• Our hope-filled future is bound up in sharing the story of Jesus, in discipling others, in bringing those disciples together into communities of believers, and in developing and releasing those believers to create other communities... till Jesus the King comes again!

The impact of words

We can say that we know the impact that words can have on others, but our actual practice of speaking to one another often reveals how much we underestimate that influence. Words are powerful conveyors not only of important messages, but also of honor, value and worth. Most of the examples that might come to mind are of the hurt or pain that words can cause.  Yet, there are other examples of how words build up, value or challenge another for the good. Power-of-words-front1

Paul in his letter to his spiritual son, Timothy, wrote this: “Timothy, my son, I give you this instruction in keeping with the prophecies once made about you, so that by following them you may fight the good fight.”  (1 Timothy1:18)  Those ‘prophecies’ or ‘prophetic words’ refer to divinely charged words or statements shared with another. They are often the fruit of prayerful meditation and time taken before speaking.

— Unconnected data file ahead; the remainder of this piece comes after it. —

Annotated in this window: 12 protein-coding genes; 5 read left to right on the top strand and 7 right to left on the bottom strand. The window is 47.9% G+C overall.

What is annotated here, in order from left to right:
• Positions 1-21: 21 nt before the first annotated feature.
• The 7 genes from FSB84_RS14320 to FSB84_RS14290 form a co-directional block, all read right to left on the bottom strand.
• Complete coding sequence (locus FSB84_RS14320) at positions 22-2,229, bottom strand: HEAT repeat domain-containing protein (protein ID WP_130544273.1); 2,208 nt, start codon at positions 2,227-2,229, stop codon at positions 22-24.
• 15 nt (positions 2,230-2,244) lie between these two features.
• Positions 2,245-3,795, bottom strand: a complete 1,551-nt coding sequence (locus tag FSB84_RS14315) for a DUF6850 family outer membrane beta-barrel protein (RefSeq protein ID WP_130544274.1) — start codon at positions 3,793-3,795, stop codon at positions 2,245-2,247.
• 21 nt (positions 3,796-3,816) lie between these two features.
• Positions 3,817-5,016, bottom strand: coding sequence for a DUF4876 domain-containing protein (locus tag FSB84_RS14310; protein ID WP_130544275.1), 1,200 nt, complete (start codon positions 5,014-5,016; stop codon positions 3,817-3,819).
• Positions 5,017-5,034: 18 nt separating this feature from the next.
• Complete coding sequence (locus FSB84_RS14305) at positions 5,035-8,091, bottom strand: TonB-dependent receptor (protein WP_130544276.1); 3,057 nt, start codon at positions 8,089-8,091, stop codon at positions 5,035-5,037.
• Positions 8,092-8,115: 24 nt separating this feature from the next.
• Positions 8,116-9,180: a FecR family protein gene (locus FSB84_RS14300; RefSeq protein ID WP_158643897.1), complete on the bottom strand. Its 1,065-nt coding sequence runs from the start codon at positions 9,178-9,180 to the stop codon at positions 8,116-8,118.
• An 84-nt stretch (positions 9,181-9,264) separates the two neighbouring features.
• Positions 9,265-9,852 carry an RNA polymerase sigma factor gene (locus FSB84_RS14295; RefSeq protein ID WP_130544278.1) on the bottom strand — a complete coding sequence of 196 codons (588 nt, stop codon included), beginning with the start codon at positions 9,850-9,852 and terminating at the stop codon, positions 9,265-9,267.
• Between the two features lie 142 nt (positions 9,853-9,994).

I’m sure that many of us can remember, even state, the words spoken that influenced us towards ministry, and towards cross cultural ministry. Reflecting on those times when others spoke those ‘divinely charged words’ into our lives, emboldens us to have that same approach or attitude towards others.

A fellow co-worker shared this quote with me one time: “I have been trying to evolve an ecology of speech, a way with words that is hospitable to life. This includes learning to talk and to be silent at the right times and places, being careful to remember the capacity of words to have an afterlife once they have fallen into the soil of our own or other people’s lives.  Do they create a fertile, balanced humus in which new life can germinate and flourish?

We may not readily identify with the image or metaphor, but that statement about ‘remembering the capacity of words to have an afterlife’ should resonate in our spiritual ears.  What words do we want to have ‘linger’ in the minds of others?  What do we want to leave with a colleague after a difficult conversation?  What do we want an interested future worker to remember who shares their heart for a particular people group?

Remembering what others have ‘said to us’, may help us reflect more deeply and prayerfully on what we should say to others.

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